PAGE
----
The events in March clearly heralded the beginnings of a trade war. While investors shrugged off the opening salvos of tariffs concerning steel and aluminium, they were less sanguine about the developments regarding China. In the two days following the announcement of the Chinese tariffs, the U.S. stock market fell by 4.6%. Although the stock market has recovered somewhat since then, it is still trading below where it was before the tariff announcement.

But are investors right to be concerned? How terrible can a trade war be for the economy? These are good questions, and ones that I doubt anyone has definite answers to. But I believe that history can offer us some clues.

 

Lessons from the 1930s

The U.S. experienced its most recent trade war in the 1930s. The stock market had crashed in 1929 and the economy soon tanked as well, marking the beginning of the Great Depression. When the economy suffers, people tend to want to prioritize their own welfare ahead of others’, and although a country usually gains economically by maintaining international trade, voters often don’t perceive it that way. The protectionist sentiment led to the creation of the Smoot–Hawley tariff, which introduced punishing tariffs on agricultural and industrial imports. Other countries retaliated in kind, which brought about a trade war.

Economists have since studied the effects of this trade war to discern how much impact it had on the economy. Unfortunately, they haven’t been able to measure the effects with much certainty, because there were a lot of other things going on during the same time period. The world still had to grapple with the effects of a stock market crash, and it was still dealing with the consequences of adhering to the gold standard. It’s hard to disentangle the effects of a trade war from these others factors.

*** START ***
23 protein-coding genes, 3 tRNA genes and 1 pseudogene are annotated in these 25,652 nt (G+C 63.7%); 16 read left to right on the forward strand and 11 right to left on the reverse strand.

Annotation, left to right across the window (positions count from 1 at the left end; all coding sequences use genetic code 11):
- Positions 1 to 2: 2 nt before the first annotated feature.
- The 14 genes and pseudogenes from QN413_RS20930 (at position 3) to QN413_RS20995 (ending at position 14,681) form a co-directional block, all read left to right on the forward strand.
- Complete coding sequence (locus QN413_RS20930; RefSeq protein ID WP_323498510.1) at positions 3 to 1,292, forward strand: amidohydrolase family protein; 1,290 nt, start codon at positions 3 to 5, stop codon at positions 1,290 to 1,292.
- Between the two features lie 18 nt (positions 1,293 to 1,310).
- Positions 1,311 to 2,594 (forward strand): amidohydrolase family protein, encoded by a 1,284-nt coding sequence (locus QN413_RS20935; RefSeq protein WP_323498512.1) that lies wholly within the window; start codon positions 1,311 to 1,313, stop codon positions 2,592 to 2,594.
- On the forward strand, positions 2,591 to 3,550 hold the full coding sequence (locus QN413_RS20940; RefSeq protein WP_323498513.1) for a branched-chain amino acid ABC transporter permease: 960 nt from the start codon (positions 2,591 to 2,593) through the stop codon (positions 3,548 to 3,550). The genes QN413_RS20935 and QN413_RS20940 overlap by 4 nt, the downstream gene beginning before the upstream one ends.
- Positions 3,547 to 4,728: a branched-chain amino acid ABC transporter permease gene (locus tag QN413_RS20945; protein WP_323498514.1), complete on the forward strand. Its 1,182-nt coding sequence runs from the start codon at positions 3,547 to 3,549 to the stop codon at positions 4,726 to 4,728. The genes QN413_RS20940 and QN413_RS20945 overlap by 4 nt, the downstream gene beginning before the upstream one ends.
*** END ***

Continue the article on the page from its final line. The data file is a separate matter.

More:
Still, economists tried their best, and they found that the trade war likely did have a negative impact on the economy. However, the degree of impact on the economy was perhaps not as great as initially feared, coming in at below 2% of the world GDP. By comparison, the world economy grew by 3% per year on average in the 20th century, so the tariffs alone wouldn’t have been able to push a “normal” growing economy into a recession, in theory.

Unfortunately, that doesn’t mean we can breathe a sigh of relief. Before 1930 when the Smoot-Hawley tariffs were enacted, global trade as a percentage of world GDP had peaked at 30%. Today, that percentage is roughly double, at 60%.

Furthermore, the global supply chain was much less sophisticated back then, which allowed countries to quickly develop domestic alternatives to imports that suddenly became expensive. For example, if imported wheat becomes more expensive, domestic farmers could decide to plant more wheat. By contrast, it would take many years and a great deal of capital for a country to develop its own semiconductor industry today.

Because of the greater prevalence of trade and the increased sophistication of supply chains, I believe a trade war today will be much more damaging than it was in the 1930s. If we assume that the trade war will knock 4% from the world GDP, it will be enough to swing the world from growth into recession.

If the world does enter a recession, historical evidence suggests that the stock market will follow. Now, there are a lot of unknown variables so I don’t feel compelled as of yet to change the composition of MoneyGeek’s portfolios. But I’ll keep a close eye on the current situation, and act if I feel that’s necessary.